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FA facing calls for greater transparency after Eni Aluko payment

• Aluko paid £80,000 as part of agreement following bullying complaint
• FA needs to move away from ‘white old men’ culture, says campaign group

The FA is facing calls for greater transparency over the Eni Aluko “hush-money” case and is being urged to do more to move away from a culture of “stale, pale, white old men” in keeping with its promises to promote equality.

Football’s governing body is facing new questions after the Guardian’s revelations that Aluko was paid £80,000 as part of an agreement following a bullying complaint – not upheld by the FA – featuring an account of how one of her younger team-mates in the England women’s setup was upset by a “highly inappropriate” comment from Mark Sampson, the national team manager.

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‘Man babies with torches’: Athletes attack far-right violence in Charlottesville

  • NFL’s Chris and Kyle Long speak out on violence in their hometown
  • LeBron James takes swipe at Donald Trump in Twitter comment

NFL players Chris and Kyle Long, who hail from Charlottesville, Virginia, were among the sports stars who condemned the violence that erupted in the city over the weekend.

White supremacists had gathered in Charlottesville to protest against the removal of a statue of Robert E Lee and were met by counter-protestors. On Saturday, a car was driven into a crowd of peaceful counter protestors, killing one woman, 32-year-old Heather Heyer.

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Michael Vick sorry for telling Colin Kaepernick to cut hair to return to NFL

  • Former Eagles QB was criticized for original comments
  • Kaepernick is a free agent following season protesting racial injustice

Michael Vick has issued an apology after saying Colin Kaepernick should get his hair cut in order to resume his NFL career.

The former Atlanta Falcons and Philadelphia Eagles quarterback said that Kaepernick should embrace a “clean-cut” style and look more “presentable” if he wants to play in the NFL next year, getting rid of his afro.

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Mayweather accuses McGregor of racism and uses homophobic slur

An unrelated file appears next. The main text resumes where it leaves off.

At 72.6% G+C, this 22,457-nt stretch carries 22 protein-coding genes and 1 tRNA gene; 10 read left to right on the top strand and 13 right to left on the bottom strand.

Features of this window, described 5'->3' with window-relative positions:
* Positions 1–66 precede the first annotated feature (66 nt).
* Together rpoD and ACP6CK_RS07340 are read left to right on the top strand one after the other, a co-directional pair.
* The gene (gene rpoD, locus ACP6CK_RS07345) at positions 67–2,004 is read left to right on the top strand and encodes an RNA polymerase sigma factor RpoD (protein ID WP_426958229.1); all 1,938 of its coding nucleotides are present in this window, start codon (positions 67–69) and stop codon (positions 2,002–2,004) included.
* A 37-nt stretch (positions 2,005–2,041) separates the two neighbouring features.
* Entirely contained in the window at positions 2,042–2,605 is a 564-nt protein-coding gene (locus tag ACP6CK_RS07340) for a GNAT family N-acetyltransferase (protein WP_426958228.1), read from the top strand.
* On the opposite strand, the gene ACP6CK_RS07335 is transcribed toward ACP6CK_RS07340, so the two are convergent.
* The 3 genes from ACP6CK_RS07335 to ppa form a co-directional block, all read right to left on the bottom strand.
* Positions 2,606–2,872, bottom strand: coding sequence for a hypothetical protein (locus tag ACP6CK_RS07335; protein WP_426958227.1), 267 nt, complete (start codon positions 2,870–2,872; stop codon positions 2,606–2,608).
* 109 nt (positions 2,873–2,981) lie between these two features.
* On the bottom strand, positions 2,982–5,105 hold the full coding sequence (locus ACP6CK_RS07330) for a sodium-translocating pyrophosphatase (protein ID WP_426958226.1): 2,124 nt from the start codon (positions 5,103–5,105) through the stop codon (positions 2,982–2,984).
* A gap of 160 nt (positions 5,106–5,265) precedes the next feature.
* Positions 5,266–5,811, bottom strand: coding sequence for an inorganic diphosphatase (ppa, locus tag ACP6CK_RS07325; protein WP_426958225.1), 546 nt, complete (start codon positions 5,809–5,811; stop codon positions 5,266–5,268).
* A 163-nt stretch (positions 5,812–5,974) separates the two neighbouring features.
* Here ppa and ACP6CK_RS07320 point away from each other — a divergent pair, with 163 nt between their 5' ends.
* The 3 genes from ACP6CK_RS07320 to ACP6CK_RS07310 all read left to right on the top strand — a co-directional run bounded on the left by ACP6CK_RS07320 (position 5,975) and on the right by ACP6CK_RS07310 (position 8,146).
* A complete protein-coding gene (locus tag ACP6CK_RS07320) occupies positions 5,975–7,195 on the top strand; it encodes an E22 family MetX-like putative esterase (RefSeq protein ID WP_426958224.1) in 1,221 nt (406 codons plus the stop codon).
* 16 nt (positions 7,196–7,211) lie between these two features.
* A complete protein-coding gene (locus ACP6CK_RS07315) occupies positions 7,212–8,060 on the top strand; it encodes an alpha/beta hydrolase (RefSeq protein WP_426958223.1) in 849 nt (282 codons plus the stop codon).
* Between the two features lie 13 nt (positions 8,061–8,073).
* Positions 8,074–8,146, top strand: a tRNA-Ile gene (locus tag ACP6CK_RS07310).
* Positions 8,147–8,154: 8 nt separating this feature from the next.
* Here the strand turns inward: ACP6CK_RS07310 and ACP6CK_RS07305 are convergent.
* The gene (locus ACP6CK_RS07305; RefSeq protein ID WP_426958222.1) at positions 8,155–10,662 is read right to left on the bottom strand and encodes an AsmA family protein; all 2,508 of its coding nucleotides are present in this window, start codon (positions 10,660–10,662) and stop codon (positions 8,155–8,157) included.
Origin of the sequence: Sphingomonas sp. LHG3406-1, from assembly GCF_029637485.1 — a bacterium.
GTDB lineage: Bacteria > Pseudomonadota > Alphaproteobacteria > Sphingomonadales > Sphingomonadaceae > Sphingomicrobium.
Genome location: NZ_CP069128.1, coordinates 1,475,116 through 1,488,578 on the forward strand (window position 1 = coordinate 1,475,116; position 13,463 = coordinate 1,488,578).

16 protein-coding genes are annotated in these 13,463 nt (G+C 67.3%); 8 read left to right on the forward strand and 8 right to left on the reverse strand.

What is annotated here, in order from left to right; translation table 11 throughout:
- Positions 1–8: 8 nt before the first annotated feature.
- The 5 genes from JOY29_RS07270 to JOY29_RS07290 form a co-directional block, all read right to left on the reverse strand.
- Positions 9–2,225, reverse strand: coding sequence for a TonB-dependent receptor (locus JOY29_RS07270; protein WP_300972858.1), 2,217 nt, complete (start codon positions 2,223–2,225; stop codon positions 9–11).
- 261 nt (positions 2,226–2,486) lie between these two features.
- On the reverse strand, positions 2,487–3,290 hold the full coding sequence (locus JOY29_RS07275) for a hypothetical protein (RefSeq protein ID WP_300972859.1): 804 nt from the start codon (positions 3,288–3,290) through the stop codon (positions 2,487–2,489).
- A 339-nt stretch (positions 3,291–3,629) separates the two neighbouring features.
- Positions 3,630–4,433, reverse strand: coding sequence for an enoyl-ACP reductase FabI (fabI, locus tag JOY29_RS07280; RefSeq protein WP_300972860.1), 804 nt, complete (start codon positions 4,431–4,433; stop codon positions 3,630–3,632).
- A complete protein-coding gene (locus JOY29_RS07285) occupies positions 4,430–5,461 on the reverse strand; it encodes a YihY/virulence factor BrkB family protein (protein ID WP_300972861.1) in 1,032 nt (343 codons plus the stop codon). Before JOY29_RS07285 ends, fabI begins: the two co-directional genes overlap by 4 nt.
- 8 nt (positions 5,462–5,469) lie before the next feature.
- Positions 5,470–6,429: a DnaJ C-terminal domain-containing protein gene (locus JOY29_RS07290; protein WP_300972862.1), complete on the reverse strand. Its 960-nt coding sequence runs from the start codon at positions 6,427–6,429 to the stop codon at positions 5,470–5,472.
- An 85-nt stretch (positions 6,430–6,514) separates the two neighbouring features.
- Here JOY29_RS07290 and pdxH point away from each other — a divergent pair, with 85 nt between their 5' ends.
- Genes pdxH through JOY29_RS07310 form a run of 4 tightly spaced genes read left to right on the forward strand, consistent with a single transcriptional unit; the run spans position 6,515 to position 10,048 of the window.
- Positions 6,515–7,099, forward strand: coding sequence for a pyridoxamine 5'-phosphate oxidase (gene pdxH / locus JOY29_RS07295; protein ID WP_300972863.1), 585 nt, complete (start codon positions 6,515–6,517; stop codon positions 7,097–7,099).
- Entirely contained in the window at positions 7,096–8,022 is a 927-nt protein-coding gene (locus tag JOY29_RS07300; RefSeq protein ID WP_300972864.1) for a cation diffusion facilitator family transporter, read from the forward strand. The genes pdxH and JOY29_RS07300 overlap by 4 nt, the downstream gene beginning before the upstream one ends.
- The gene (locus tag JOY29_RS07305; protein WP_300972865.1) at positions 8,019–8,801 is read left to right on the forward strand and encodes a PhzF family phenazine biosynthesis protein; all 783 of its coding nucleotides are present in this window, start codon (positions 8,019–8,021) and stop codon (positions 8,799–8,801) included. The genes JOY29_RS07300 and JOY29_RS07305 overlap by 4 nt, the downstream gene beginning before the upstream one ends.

• Boxer calls McGregor a ‘faggot’ in event at Wembley Arena
  • McGregor faces racism accusations for comments made this week

Floyd Mayweather attacked Conor McGregor with a homophobic slur and accused the UFC fighter of racism in the final leg of a promotional tour that has descended into an ugly war of words.

The UFC lightweight champion was again forced to defend himself against allegations of racism as Mayweather rounded on him at a heated press call in front of 10,000 fans at Wembley Arena.

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After 30 years, I’m boycotting Aston Villa. Why? John Terry’s past racist language | Steve Bloomfield

In any other workplace Terry would have lost his job after the 2011 abuse of Anton Ferdinand, but not in football. So as long as he is a Villan, I’m not

• Steve Bloomfield is deputy editor of Prospect

I became an Aston Villa fan by chance. My dad, who grew up in north London, is an Arsenal fan, but because we lived in Birmingham he thought I should support a local team.

Villa had just been promoted to the first division, while Birmingham City still languished in the second, so he took me to Villa Park. My first match was a 1-1 draw with Liverpool in September 1988 – we sat on wooden benches at the front of the Trinity Road stand, close enough to the sidelines to hear the yells of the coaching staff and the thuds and grunts of the players. We went several times a year and when I turned 13 I bought a season ticket.